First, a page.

However, decisions about whether to install safety features are discretionary decisions for which the City may not be sued unless the features are required by law. See Tex. Civ. Prac. & Rem.Code Ann. § 101.056 (Vernon 2005); 6 Tex. Dep't of Transp. v. Ramirez, 74 S.W.3d 864, 867 (Tex.2002); Perez, 180 S.W.3d at 911. Appellees did not allege that the law required the City to install a roof or speed bumps in the gorilla habitat. Consequently, the City's discretionary decisions regarding the installation of a roof and speed bumps cannot form the basis of a claim that governmental immunity has been waived. See Perez, 180 S.W.3d at 913.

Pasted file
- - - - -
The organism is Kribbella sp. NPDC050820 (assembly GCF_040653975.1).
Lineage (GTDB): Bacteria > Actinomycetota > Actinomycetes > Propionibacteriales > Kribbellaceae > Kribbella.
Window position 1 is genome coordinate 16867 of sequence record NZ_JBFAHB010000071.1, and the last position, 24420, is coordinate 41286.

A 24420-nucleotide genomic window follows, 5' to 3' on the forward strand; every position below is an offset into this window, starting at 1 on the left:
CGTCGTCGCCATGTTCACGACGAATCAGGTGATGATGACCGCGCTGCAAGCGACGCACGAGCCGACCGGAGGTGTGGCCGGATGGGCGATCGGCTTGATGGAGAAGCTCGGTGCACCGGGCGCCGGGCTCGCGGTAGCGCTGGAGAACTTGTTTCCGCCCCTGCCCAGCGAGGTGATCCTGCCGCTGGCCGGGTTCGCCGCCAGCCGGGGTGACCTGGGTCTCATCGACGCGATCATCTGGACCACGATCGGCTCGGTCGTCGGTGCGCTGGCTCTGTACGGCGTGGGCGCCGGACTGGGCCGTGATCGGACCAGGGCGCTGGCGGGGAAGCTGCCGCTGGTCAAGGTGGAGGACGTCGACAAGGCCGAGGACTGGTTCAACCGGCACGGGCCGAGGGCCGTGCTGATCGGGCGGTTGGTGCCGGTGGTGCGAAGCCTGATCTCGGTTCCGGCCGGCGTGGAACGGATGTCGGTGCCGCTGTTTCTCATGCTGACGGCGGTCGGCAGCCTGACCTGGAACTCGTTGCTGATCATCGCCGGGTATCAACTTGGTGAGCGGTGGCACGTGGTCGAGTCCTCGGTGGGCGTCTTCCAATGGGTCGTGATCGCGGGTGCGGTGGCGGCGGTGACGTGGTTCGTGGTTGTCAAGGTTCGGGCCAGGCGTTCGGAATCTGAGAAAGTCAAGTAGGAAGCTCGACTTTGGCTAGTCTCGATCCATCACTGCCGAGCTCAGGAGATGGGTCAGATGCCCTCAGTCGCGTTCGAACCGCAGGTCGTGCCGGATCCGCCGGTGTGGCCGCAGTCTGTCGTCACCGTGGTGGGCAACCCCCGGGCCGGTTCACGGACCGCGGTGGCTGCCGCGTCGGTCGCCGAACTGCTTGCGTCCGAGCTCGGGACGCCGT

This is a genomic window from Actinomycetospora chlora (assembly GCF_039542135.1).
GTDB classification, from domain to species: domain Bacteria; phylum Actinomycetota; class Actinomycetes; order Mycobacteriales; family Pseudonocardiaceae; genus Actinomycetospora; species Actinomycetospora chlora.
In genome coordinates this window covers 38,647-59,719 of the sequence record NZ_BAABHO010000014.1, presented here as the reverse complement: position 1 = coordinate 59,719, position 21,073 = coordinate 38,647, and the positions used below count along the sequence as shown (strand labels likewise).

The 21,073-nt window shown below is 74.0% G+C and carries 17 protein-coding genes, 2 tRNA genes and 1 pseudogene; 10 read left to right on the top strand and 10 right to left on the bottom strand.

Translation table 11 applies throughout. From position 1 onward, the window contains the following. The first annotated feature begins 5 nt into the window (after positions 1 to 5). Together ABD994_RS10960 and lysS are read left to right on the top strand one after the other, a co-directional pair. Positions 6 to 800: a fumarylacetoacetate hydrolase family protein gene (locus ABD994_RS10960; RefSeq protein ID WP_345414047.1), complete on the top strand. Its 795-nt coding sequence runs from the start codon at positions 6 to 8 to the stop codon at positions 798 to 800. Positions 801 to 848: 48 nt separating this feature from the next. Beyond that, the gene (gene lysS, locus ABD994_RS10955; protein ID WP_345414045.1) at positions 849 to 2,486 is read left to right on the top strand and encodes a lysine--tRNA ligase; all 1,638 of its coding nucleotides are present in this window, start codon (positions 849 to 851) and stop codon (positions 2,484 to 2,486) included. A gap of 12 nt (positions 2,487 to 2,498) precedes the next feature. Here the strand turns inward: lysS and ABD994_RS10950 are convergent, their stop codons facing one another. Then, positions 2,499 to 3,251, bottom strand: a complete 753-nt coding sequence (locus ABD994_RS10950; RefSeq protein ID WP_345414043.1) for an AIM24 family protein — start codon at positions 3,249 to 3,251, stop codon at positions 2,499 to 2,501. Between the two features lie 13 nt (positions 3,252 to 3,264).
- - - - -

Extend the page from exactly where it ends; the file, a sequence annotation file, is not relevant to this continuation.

But the surveillance cameras present a different issue. The City installed surveillance cameras in the gorilla habitat, with four in the area of the exhibit in which the gorilla was housed when it escaped. Two of those four cameras were not working the day the gorilla escaped. Appellees alleged that the failure to maintain the cameras in working order constituted the failure to provide an integral safety component. And a governmental unit may waive immunity under the use of property portion of section 101.021(2) if it provides property that lacks an integral safety component. See Kerrville State Hosp. v. Clark, 923 S.W.2d 582, 584-85 (Tex.1996); Marroquin v. Life Mgmt. Ctr. for MH/MR Servs., 927 S.W.2d 228, 231-32 (Tex.App.-El Paso 1996, writ dism'd w.o.j.). Appellees alleged that the lack of that component caused their injuries because it prevented the City from immediately learning of the escape and sedating or recapturing the gorilla before it harmed them. The City argued that the lack of, or the lack of operational, surveillance equipment is not a lack of an integral safety component, citing Bonham v. Texas Department of Criminal Justice, 101 S.W.3d 153 (Tex.App.-Austin 2003, no pet.), to support its contention.